TO BEE OR NOT TO BEE
And a small cabin build there, of clay and wattles made;
Nine bean rows will I have there, a hive for the honey bee,
And live alone in the bee-loud glade.
Albert Einstein is supposed to have said, “If the bee disappears from the surface of the Earth, man would have no more than four years left to live.” Even those who don’t believe that he uttered those words agree that the human race would survive a maximum of five years after the bees became extinct (although Keith Pierce of Dublin Beekeeping Services says, “that 5 year thing is just media hype.“
Researchers from the Royal Holloway University of London have found that at least two diseases are actively being spread from domesticated bees to wild species. The disease transfer is speeding up the decline of essential pollinators such as the bumblebee. Bees pollinate 70 of the around 100 crop species that feed 90% of the world.
“There is international trade in honeybees (Apis mellifera) and their hives need constant management to keep diseases under control. Despite this, The bumblebee (Bombus) is in global decline, something that threatens the productivity of farming. The growth of fruit, veg and other crops is dependent on having pollinators of all sorts available but bees are particularly important, the authors write. They decided to study whether disease transfer from managed bees might be putting species like the bumblebee under pressure.”
The idea was first tested in the lab with infection experiments and then a large-scale field study was conducted across Britain and the Isle of Man. They investigated two common diseases in domesticated bees, deformed wing virus and a fungal disease. Genetic studies of the virus also showed that bees tested in shared foraging areas had related strains of the virus showing that there was ongoing disease transmission, the author said.
“Our results provide evidence for an emerging pathogen problem in wild pollinators that may be driven by Apis,” the authors write.
Ireland’s 101 native bee populations are also under considerable stress, said Dr Una FitzPatrick, an ecologist at the National Biodiversity Data Centre in Waterford. “A third of the Irish bee fauna is threatened with extinction,” she said.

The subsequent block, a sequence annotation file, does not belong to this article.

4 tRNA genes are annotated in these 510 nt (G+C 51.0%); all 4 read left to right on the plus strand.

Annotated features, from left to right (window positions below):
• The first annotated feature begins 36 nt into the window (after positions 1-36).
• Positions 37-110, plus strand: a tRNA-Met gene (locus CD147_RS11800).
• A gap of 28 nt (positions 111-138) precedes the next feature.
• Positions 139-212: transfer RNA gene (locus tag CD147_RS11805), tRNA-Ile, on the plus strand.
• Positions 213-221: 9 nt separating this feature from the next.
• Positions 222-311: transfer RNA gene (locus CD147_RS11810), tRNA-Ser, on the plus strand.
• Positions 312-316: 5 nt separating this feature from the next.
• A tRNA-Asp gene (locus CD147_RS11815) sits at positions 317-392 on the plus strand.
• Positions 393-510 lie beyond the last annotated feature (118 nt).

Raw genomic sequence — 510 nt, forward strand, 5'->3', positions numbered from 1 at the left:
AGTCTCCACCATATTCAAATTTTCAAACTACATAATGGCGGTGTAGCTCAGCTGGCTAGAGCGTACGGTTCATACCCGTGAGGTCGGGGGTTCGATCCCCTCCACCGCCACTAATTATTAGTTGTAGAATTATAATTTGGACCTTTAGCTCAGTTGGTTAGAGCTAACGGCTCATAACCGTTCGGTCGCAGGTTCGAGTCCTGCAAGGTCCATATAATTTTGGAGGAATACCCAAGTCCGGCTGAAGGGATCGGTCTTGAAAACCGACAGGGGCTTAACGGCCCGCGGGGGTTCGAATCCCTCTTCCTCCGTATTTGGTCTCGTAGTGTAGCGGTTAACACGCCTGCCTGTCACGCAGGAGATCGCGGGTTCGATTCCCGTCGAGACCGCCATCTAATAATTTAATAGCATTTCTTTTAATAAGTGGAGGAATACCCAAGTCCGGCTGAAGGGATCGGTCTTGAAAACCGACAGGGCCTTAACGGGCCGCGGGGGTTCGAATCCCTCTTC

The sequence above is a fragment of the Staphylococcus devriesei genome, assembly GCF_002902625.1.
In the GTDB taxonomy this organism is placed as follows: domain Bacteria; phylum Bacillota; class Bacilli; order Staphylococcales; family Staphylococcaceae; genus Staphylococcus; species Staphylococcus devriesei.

The primary cause for this was the loss of bee habitat due to increased urbanisation and more intensive agricultural practices, Dr FitzPatrick said. “There are just fewer places where a bee can make a home. We forget bees provide an essential service. We are totally dependent on them to pollinate our crops . . . . This is yet another stressor that bee populations don’t need.”
So what can we do to protect our bees and consequently the human race? “ . . . letting wildflowers grow in road margins to make them more pollinator friendly. Just don’t cut the grass verges so often,” she said.
That’s only the start. We may lose all the plants that bees pollinate, all of the animals that eat those plants and so on up the food chain It gets worse. We are losing bees at an alarming rate. Possible reasons include the loss of flower meadows, the crab-like varroa mite that feasts on their blood, climate change, and use of pesticides. Of the 101 types of “native” bees in Ireland 42 have decreased by 50% and 11 have decreased by 30%-50% since 1980. We need the bees: Shakespeare got it right,
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